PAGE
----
Clean & placing ball on fairways.
Plugged ball through the green can be lifted, cleaned and dropped.
Light spiking and top dressing this week
Stimpmeter Reading: 8 (1st April)
Designed by the world famous architect Harry Colt in 1924 and laid out on what was Brancepeth Castle Deer Park, the stables and coach house being converted into the clubhouse. Harry Colt was involved in designing or redesigning over 300 courses around the world, including Moor Park, Royal Lytham & St. Annes and Wentworth.
Brancepeth is a beautiful parkland course of 6400 yards, SSS 71, offering a great variation of holes. The deep ravine cutting through the course, provides some challenging tee shots.
We are pleased to be recognised as one of the top 100 courses in Britain and Ireland and one of the finest in the North East. The club has played host to the final of the English County Championships and the English Ladies Amateur Championships.
The Club House is built from natural stone hewn at Littleburn Quarry some two miles away and is entered by passing through an archway and crossing the original cobblestone courtyard with its stone centrepiece, originally used as a watering trough for horses.
Leaving the Club House and walking down the path towards the first tee provides a first glimpse of the Castle and St. Brandon’s Church. Going through the gate and on to the first tee gives an immediate impression of the character of the course and its magnificent deciduous trees. The silver birch trees (Betula Jacquamonti) on the right between the 1st fairway and 18th green were planted to mark the Queen’s Silver Jubilee. Originally there were 25 trees, one for each year of her reign and they were planted by members of the Club who had been members for over 25 years.
Following a good drive a lofted club to the green will usually suffice but be warned that the green slopes heavily away from the player. The steep slope is the result of mining subsidence and the green was originally quite flat. The mine workings under the course were very near to the surface and it is alleged that at quiet times, typically on members bridge evenings, miners could be heard working underneath the club house. Par figures are acceptable at any time.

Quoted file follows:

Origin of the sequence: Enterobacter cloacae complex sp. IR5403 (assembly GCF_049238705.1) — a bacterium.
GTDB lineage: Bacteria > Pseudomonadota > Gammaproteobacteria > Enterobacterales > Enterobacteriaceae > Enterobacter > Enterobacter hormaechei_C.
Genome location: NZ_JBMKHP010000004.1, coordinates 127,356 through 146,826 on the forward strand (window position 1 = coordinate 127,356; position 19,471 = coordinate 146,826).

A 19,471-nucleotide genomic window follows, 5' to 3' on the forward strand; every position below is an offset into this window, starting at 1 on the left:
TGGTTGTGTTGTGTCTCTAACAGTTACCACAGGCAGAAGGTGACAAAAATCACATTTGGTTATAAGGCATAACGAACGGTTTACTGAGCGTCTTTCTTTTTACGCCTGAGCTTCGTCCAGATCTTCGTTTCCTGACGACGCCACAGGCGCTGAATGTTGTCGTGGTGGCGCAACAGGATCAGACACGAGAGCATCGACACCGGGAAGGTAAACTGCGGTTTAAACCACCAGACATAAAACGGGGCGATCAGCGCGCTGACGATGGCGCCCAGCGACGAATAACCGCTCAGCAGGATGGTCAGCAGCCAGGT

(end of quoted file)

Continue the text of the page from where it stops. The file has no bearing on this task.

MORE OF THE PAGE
At the second hole, the original Colt tee is to the left and the ravines that Brancepeth is famous for are seen for the first time. The green is on a shelf which was formed on the hillside entirely by hand. A well placed tee shot is needed to give a chance of making a par 3 and a ball played short of the green can, particularly in summer, run all the way down to the stream in the bottom of the ravine.
The main feature on the 3rd hole is a fine stand of beech trees just to the right of the fairway at about driving distance for the average player. A bunker to the left of the fairway means that the drive, which is blind, is fairly tight. Leaving the tee the player is now on part of the old road that led to the Greenkeeper’s shed which was located in the copse between the 16th green and the 17th tee. A very accurate second shot is needed to obtain par figures. An excellent par 4 hole.
The original Colt tee is next to the boundary fence and at first glance the hole is a straight forward par 4. Just in front of the green there is a wide grassy cross ditch which means that good club selection and a well placed shot are required to obtain par. In the opinion of Peter Alliss the second shot to this green is the most demanding shot on the golf course.
The 5th is the only straightforward par 3 hole on the course, if a hole of more than 200 yds often played into the wind can be considered straightforward! There are greenside bunkers to the left and right of the green and, because most shots move from right to left on pitching, the entrance to the green is deceptively narrow.
This is the longest hole on the course and play is usually affected by the prevailing left to right wind. Two good wood shots and a bit more are needed to reach the green which is set on a small plateau and the slope at the front of the green adds to the difficulty on this hole. Conifers to the right of the fairway were donated by the Wood Brothers (as in the Sir Arthur Wood Cup). The Copse originally was much larger but during the 1939-45 war the Golf Club allowed some trees to be cut and used as Christmas trees by the residents of Brancepeth Village. Bunkers on this fairway were relocated and reshaped in 1994. A par is always very satisfying.